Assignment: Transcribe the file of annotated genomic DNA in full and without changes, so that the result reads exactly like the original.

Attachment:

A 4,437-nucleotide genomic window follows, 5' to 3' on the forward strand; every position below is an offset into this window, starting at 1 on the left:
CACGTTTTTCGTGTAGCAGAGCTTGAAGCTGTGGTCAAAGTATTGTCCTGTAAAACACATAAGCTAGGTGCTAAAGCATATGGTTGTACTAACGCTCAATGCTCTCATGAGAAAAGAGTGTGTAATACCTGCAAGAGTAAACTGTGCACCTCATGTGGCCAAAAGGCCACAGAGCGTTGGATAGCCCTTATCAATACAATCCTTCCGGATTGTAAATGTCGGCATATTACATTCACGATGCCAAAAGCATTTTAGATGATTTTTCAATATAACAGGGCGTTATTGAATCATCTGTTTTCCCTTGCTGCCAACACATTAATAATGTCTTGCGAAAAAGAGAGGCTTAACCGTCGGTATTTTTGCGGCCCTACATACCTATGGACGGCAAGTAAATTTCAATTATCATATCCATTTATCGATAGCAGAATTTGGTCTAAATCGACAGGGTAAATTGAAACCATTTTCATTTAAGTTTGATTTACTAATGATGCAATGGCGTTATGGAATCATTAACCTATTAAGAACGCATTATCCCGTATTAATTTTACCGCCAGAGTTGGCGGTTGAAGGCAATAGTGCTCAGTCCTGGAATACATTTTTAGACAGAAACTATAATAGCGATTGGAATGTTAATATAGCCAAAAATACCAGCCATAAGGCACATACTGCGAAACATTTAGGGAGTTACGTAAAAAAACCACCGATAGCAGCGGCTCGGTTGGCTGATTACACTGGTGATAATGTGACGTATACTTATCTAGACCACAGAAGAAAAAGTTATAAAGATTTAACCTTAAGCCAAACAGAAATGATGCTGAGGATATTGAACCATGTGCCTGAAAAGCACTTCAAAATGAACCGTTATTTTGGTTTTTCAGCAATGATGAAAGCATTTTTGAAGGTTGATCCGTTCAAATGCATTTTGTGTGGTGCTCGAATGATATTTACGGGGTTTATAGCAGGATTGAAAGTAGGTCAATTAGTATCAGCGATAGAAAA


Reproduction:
A 4,437-nucleotide genomic window follows, 5' to 3' on the forward strand; every position below is an offset into this window, starting at 1 on the left:
CACGTTTTTCGTGTAGCAGAGCTTGAAGCTGTGGTCAAAGTATTGTCCTGTAAAACACATAAGCTAGGTGCTAAAGCATATGGTTGTACTAACGCTCAATGCTCTCATGAGAAAAGAGTGTGTAATACCTGCAAGAGTAAACTGTGCACCTCATGTGGCCAAAAGGCCACAGAGCGTTGGATAGCCCTTATCAATACAATCCTTCCGGATTGTAAATGTCGGCATATTACATTCACGATGCCAAAAGCATTTTAGATGATTTTTCAATATAACAGGGCGTTATTGAATCATCTGTTTTCCCTTGCTGCCAACACATTAATAATGTCTTGCGAAAAAGAGAGGCTTAACCGTCGGTATTTTTGCGGCCCTACATACCTATGGACGGCAAGTAAATTTCAATTATCATATCCATTTATCGATAGCAGAATTTGGTCTAAATCGACAGGGTAAATTGAAACCATTTTCATTTAAGTTTGATTTACTAATGATGCAATGGCGTTATGGAATCATTAACCTATTAAGAACGCATTATCCCGTATTAATTTTACCGCCAGAGTTGGCGGTTGAAGGCAATAGTGCTCAGTCCTGGAATACATTTTTAGACAGAAACTATAATAGCGATTGGAATGTTAATATAGCCAAAAATACCAGCCATAAGGCACATACTGCGAAACATTTAGGGAGTTACGTAAAAAAACCACCGATAGCAGCGGCTCGGTTGGCTGATTACACTGGTGATAATGTGACGTATACTTATCTAGACCACAGAAGAAAAAGTTATAAAGATTTAACCTTAAGCCAAACAGAAATGATGCTGAGGATATTGAACCATGTGCCTGAAAAGCACTTCAAAATGAACCGTTATTTTGGTTTTTCAGCAATGATGAAAGCATTTTTGAAGGTTGATCCGTTCAAATGCATTTTGTGTGGTGCTCGAATGATATTTACGGGGTTTATAGCAGGATTGAAAGTAGGTCAATTAGTATCAGCGATAGAAAA